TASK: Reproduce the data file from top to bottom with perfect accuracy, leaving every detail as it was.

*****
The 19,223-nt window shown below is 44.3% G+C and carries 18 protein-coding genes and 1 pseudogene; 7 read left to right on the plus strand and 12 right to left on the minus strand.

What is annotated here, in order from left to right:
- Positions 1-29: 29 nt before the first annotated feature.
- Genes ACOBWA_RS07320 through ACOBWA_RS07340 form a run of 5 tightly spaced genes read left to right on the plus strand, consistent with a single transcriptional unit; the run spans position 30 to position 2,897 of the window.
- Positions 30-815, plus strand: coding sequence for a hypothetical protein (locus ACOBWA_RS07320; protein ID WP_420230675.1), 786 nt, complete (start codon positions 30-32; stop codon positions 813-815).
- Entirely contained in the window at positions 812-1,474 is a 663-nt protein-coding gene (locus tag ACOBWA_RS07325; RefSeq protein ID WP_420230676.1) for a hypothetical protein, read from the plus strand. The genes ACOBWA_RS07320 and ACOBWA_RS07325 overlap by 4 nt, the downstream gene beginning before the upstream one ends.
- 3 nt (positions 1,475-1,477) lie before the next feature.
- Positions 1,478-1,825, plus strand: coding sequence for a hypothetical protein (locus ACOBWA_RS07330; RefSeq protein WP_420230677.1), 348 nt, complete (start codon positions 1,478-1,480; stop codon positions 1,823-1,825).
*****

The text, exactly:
The 19,223-nt window shown below is 44.3% G+C and carries 18 protein-coding genes and 1 pseudogene; 7 read left to right on the plus strand and 12 right to left on the minus strand.

What is annotated here, in order from left to right:
- Positions 1-29: 29 nt before the first annotated feature.
- Genes ACOBWA_RS07320 through ACOBWA_RS07340 form a run of 5 tightly spaced genes read left to right on the plus strand, consistent with a single transcriptional unit; the run spans position 30 to position 2,897 of the window.
- Positions 30-815, plus strand: coding sequence for a hypothetical protein (locus ACOBWA_RS07320; protein ID WP_420230675.1), 786 nt, complete (start codon positions 30-32; stop codon positions 813-815).
- Entirely contained in the window at positions 812-1,474 is a 663-nt protein-coding gene (locus tag ACOBWA_RS07325; RefSeq protein ID WP_420230676.1) for a hypothetical protein, read from the plus strand. The genes ACOBWA_RS07320 and ACOBWA_RS07325 overlap by 4 nt, the downstream gene beginning before the upstream one ends.
- 3 nt (positions 1,475-1,477) lie before the next feature.
- Positions 1,478-1,825, plus strand: coding sequence for a hypothetical protein (locus ACOBWA_RS07330; RefSeq protein WP_420230677.1), 348 nt, complete (start codon positions 1,478-1,480; stop codon positions 1,823-1,825).